Politics and Social Media

The social media space is a place where people talk about everything. I have seen people talk about very intimate details on Facebook, Twitter and other social media networks. I have also seen people talk about issues and opinions that once used to be private, such as financial debt and infertility. I think that, especially with this being an election year, talk about politics is very hard to avoid. We live in a politically charged era so many people are going to social media to express their thoughts about favorite (and least favorite!) candidates.

I am no exception to this trend. While I try not to go overboard about politics, I do make political comments and send out political tweets from time to time. Sometimes people reply and other times my reflections simply get sent out to cyberspace. I enjoy political debate and occasionally engage in it online because I think that sharing ideas and having conversation is very important to informed voting.

A few days ago, I saw a photo in my Twitter stream that included a few hashtags, including a political hashtag that basically implied that this person was against a particular candidate. Attaching hashtags to the tweet meant that if anybody searched for the terms in the hashtags, the particular tweet would come up in search results. I thought that was clever and purposeful. To contribute to conversation, I sent a reply to the tweet and said that I thought that the photo was cute, even though I support the candidate that this person opposes. I, too, included a hashtag, which is common practice on Twitter.

The next time I checked my social networks, I saw that the person who originally posted the tweet had corresponded with me both via email and on my Facebook Timeline asking me to remove my tweet because she did not want to be associated with the particular candidate and did not want to be found in a hashtag search. I replied to the email but did not acknowledge the Facebook post. What transpired after that was, essentially, a heated conversation about free speech and branding.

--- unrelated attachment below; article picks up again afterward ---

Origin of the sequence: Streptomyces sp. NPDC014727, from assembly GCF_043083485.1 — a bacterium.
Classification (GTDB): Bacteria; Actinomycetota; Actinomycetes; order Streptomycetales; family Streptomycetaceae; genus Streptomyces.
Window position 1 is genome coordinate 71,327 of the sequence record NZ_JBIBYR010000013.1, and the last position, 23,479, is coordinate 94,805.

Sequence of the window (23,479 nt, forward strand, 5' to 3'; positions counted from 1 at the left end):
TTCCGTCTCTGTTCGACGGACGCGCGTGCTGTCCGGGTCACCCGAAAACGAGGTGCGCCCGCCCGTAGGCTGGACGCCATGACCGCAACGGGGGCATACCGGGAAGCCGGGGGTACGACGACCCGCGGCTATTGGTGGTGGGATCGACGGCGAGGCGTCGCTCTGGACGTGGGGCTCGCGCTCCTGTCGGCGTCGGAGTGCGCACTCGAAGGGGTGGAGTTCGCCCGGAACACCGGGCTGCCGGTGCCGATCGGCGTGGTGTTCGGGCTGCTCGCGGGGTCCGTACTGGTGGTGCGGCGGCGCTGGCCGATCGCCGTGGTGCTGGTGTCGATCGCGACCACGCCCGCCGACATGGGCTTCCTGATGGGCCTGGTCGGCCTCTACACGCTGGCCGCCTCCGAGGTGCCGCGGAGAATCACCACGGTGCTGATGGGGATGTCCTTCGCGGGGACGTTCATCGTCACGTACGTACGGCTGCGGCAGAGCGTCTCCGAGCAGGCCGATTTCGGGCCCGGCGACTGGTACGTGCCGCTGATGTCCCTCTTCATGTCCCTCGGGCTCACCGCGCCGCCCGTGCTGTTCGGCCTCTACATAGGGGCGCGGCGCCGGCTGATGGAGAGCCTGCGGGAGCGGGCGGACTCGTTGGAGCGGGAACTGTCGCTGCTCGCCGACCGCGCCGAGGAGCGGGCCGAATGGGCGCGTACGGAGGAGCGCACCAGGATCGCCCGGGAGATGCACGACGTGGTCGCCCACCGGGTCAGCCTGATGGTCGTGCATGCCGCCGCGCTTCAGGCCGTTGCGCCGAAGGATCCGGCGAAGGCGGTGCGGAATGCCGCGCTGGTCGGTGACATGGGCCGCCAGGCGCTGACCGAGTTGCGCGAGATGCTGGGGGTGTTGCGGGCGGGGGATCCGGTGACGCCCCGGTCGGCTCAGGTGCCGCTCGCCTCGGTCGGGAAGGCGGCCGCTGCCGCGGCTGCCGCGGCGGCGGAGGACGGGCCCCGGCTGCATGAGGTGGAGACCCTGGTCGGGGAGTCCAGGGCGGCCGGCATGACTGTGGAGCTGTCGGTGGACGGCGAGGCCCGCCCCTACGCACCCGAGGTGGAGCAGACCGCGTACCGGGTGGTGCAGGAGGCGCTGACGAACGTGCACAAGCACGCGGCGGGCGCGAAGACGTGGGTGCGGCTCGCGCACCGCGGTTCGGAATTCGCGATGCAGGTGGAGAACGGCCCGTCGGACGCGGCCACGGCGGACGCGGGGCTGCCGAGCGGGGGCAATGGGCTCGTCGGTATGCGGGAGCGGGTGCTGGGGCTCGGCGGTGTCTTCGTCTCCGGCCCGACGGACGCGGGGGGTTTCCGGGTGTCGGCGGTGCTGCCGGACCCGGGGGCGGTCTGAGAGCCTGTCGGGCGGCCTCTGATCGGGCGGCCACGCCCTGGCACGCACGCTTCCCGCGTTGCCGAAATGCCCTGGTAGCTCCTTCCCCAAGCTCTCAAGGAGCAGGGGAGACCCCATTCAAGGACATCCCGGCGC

I still maintain that very respectfully replying to political content with views of my own is completely legitimate. Likewise, I welcome (and expect) conversation when I post or publish political content. In my opinion, that is one of the beauties of a) the freedom of speech and b) the authenticity of social media.

What do you think? I would love to hear your opinions about politics and social media.

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  • http://www.facebook.com/profile.php?id=1132571257 Dave Hobley

    I totally agree with you! It is really nice when people can engage in intelligent conversation on the political subjects without getting heated and nasty!
    Thanks for sharing this nice article!

  • http://www.adjuvancy.com/wordpress Roy A. Ackerman, Ph.D., E.A.

    Politics is as viable a topic as any other on social media. I do try to keep Politics off my blog- not because I worry that you may not agree with them, but because that is not the purpose of my blog.  Small p politics do find their way- it is difficult to describe economic conditions or advocate positions without employing them.

  • http://ideagirlmedia.com/ Keri at Idea Girl Media

    Lauren,

    I too write on politics and social media, and have developed social presence for political candidates.  I was actually trying to keep things light when I wrote about how Porn could help politics in 2012…

    My views are quite similar to yours.  No one has the right to tell anyone to retract a comment expressing their point about politics of any kind — As long as it’s respectful.  The same goes for replies.  The key is in realizing that we can all co-exist.

    Thanks for sharing,

    ~Keri

  • Mullenann4

    I think freedom of the press means that if we do things of a political nature, we should be willing to take the consequences of whatever media we use to express our views. #s mean that people could wind up looking like they are for or against in ways they did not intend. It is the nature of Twitter. Right, Lauren?

  • stranger

    Hi Lauren. Would you believe that people who adamantly profess in public on social media their strong political leanings and their belief in freedom of speech would flag another’s posts anonymously when they do the same (only from a differing viewpoint)? It’s gotten very personal and I suspect it’s connected to local affiliations that they are working for. At first, I decided to pursue it tit-for-tat, but now I believe I may be messing with something far more serious, like the town heavies. I think there can be danger in talking politics online.

  • http://twitter.com/JDRunner34 Joe Duran

    Great post Lauren. We live in a world where “water cooler” conversation is no longer limited to, well, the water cooler. That being said, old rules still apply. If you can dish out the commentary, unless you set comment restrictions on what appears on your feed, expect a response. And unlike the water cooler, can always delete what appears on your timeline.

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